All for a Flag

Watch me paint this flag on Tybee Island, Georgia in one minute (time lapse)

This is a special roadside American flag on the only way to/from Tybee Island. It was saved from flood waters by police officers after Hurricane Irma, on the anniversary of 9/11 known as Patriots Day. The flag, attached to driftwood, had been a familiar landmark on that stretch of Highway 80 since the 1980’s. The officers knew that evacuees returning home after Hurricane Irma would find their beloved flag to be a comforting sight. They were especially grateful to residents who took care of the weary officers with coffee and encouragement, while first responders were working 12 hour shifts before and after the storm.”
– from the book “50 Oil Paintings Inspired by Savannah, Georgia” by artist Natalie Buske Thomas

All that for a flag? Why would the police officers go through so much trouble to rescue a piece of cloth? Why would anyone risk their safety for a flag? Why would anyone die for a flag? Asking this question will yield many different answers. It depends heavily on who you ask, and what that person is feeling at that particular point in time.

A flag usually stands for something- an organization, a religion, a political party, a mission or cause, a town, a state, a nation, a global entity, or a military unit. But that’s just what the flag literally represents. What it means to individual persons can be much harder to define. 

Often, the feelings attached to a particular flag are strongly rooted by things that may have little attachment to the official meaning of that flag. If the organization that is represented by a flag operates with levels of secrecy, corruption, or even elements of pure evil, does the flag now mean those things? That’s what critics, protesters, and competitors/enemies of that organization say. But those who live under these flags likely believe that the corrupt elements don’t represent them; either by the flag or in any other manner.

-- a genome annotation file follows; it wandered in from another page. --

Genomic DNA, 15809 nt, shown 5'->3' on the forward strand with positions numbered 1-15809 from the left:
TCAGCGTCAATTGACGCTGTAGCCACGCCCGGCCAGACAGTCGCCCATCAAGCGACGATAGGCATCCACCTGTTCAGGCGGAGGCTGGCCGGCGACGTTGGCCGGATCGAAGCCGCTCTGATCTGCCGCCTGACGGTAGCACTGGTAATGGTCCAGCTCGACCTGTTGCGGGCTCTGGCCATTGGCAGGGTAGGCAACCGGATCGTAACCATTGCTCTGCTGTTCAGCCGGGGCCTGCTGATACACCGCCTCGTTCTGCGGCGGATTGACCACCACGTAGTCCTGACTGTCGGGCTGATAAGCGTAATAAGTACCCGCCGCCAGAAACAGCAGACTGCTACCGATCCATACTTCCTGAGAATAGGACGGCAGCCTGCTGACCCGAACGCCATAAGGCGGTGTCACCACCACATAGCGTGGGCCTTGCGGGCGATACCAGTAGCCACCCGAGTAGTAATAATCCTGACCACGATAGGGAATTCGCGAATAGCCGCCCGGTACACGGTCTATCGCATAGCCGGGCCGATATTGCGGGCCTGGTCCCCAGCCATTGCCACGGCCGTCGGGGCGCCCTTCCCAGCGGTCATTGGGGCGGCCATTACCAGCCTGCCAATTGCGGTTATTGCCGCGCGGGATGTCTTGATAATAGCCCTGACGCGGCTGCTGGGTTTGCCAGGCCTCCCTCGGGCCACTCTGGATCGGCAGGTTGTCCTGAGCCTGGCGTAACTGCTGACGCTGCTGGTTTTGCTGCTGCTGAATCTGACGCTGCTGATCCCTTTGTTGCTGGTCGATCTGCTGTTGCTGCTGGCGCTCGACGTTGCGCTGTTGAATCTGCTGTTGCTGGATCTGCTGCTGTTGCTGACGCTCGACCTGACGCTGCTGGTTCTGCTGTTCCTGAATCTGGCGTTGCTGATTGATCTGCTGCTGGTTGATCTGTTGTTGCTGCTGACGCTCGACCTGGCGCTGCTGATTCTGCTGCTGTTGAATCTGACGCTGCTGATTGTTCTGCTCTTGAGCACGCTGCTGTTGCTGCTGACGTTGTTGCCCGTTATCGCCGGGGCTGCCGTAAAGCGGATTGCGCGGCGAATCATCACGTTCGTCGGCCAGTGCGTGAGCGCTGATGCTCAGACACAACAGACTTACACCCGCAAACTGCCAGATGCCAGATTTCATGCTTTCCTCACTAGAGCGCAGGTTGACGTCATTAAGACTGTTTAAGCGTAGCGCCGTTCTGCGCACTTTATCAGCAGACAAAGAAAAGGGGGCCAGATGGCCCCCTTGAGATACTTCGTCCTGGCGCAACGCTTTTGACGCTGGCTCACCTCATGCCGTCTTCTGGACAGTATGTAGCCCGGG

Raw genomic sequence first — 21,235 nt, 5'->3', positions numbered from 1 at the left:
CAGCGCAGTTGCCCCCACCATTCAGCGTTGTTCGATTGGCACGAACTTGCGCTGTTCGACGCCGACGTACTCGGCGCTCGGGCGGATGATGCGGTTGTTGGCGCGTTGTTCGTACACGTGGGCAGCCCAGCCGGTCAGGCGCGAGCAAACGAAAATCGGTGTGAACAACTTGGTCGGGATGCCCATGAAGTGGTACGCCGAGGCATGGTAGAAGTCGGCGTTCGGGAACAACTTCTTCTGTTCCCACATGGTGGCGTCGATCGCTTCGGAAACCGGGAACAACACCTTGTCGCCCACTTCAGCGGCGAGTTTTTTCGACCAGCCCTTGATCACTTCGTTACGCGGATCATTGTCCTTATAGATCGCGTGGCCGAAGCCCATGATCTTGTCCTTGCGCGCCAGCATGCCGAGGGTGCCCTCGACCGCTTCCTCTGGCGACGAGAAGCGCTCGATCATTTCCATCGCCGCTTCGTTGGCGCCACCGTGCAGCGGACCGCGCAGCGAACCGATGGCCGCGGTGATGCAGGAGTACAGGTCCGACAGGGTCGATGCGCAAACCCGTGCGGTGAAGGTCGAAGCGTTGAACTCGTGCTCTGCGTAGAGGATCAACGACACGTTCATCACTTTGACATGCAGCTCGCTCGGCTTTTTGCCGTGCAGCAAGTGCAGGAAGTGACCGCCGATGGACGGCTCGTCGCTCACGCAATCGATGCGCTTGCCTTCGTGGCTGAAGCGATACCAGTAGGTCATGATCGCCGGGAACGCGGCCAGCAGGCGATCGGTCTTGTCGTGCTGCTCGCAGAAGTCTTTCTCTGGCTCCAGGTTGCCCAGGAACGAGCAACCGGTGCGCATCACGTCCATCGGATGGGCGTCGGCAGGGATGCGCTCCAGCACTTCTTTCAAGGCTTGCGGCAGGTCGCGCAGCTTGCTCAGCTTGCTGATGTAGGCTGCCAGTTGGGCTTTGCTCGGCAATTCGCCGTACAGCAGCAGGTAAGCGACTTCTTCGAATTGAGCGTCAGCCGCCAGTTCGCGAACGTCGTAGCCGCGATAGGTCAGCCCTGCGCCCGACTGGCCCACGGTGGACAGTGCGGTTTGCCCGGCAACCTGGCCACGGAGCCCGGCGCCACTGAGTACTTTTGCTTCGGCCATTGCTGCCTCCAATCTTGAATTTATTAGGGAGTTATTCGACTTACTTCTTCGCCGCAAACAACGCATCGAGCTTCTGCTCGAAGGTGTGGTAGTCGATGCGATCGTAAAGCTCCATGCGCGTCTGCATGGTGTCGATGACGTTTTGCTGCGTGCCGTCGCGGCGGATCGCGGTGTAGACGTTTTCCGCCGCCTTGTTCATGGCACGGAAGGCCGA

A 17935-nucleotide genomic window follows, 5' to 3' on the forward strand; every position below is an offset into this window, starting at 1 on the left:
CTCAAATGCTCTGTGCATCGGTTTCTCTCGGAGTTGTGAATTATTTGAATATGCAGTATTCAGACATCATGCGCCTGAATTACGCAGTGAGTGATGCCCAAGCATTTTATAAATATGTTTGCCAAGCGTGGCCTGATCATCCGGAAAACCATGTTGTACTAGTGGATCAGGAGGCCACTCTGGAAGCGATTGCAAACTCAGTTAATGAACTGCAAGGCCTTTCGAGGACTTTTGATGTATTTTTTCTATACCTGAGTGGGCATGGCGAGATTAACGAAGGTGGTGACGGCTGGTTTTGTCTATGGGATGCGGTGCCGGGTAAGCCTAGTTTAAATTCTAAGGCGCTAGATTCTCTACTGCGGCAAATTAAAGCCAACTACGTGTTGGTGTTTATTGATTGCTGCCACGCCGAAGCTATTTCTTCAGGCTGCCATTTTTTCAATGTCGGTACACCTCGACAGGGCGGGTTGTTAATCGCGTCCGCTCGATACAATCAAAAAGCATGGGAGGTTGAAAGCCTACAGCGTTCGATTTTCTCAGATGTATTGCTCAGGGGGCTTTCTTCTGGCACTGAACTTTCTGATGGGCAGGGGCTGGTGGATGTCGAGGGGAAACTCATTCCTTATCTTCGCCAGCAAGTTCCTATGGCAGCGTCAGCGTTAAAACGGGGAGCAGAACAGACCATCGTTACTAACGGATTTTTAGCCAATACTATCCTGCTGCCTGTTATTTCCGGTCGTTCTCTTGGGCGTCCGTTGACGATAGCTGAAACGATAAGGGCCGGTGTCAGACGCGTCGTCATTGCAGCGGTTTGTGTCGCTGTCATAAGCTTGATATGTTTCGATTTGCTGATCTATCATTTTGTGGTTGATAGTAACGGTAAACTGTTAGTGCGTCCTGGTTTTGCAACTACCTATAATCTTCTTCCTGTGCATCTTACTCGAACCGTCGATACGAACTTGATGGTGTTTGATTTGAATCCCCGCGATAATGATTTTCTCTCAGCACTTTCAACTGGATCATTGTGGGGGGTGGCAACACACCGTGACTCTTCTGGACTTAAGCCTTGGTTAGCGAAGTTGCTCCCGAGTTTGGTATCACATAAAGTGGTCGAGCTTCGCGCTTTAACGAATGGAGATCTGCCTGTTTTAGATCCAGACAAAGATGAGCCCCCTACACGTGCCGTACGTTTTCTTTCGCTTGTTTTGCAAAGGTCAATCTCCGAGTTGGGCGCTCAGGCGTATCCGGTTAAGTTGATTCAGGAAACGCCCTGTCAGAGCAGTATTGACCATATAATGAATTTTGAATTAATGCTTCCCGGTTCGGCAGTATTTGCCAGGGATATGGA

When my dad died, they gave Mom a folded flag. He served two tours in the Vietnam War and got cancer when he was in his 20s. He died from it at age 37. He was not there when I was born, as he was overseas and didn’t learn of my birth until three days later. He was not there when I grew up, as he was dead. The folded flag was an acknowledgement of his sacrifice.

When our flag is protested against, trampled, or burned, I feel deeply offended. The flag is a memorial symbol to many of us. There is no respect for that, and yet we are meant to respect the causes that supposedly justify such malice and disrespect? How is it privileged to have no father? It is not. I owe no one anything, and they owe me nothing. But when they disrespect me in acts of hatred and destruction, I will feel something. It is my right to feel authentic emotions. I will never be disloyal to the memory of my father. No cause can sway me.

As people study wars for profit and evil reasons, nothing will change the truth of what was in the hearts of the young men who served. My father believed that they were fighting against communism, tyranny, and dangers to the people they loved at home, and to the human race worldwide. He was intensely loyal to religious, creative, and vocational freedom for all people, regardless of country of origin, race, culture, or gender. He saw government oppression as a big threat, and he therefore believed that serving in the military was his duty as a man, as a husband, as a son, as a brother, and as a father.

I have always had a jaded and cynical view of government. I have never found the answer to my questions to be satisfactory. Even as a young child I wondered, “was EVERYthing tried before it was decided that the ONLY way to resolve this was to kill people? (in war)”. Why was it the only way? Why couldn’t smart people figure out other ways? Why aren’t smarter people ruling over us if the best that they can come up with is to send our fathers to wars? But even after growing up without a father, I have remained loyal to that flag, the flag that was folded, the flag that still waves.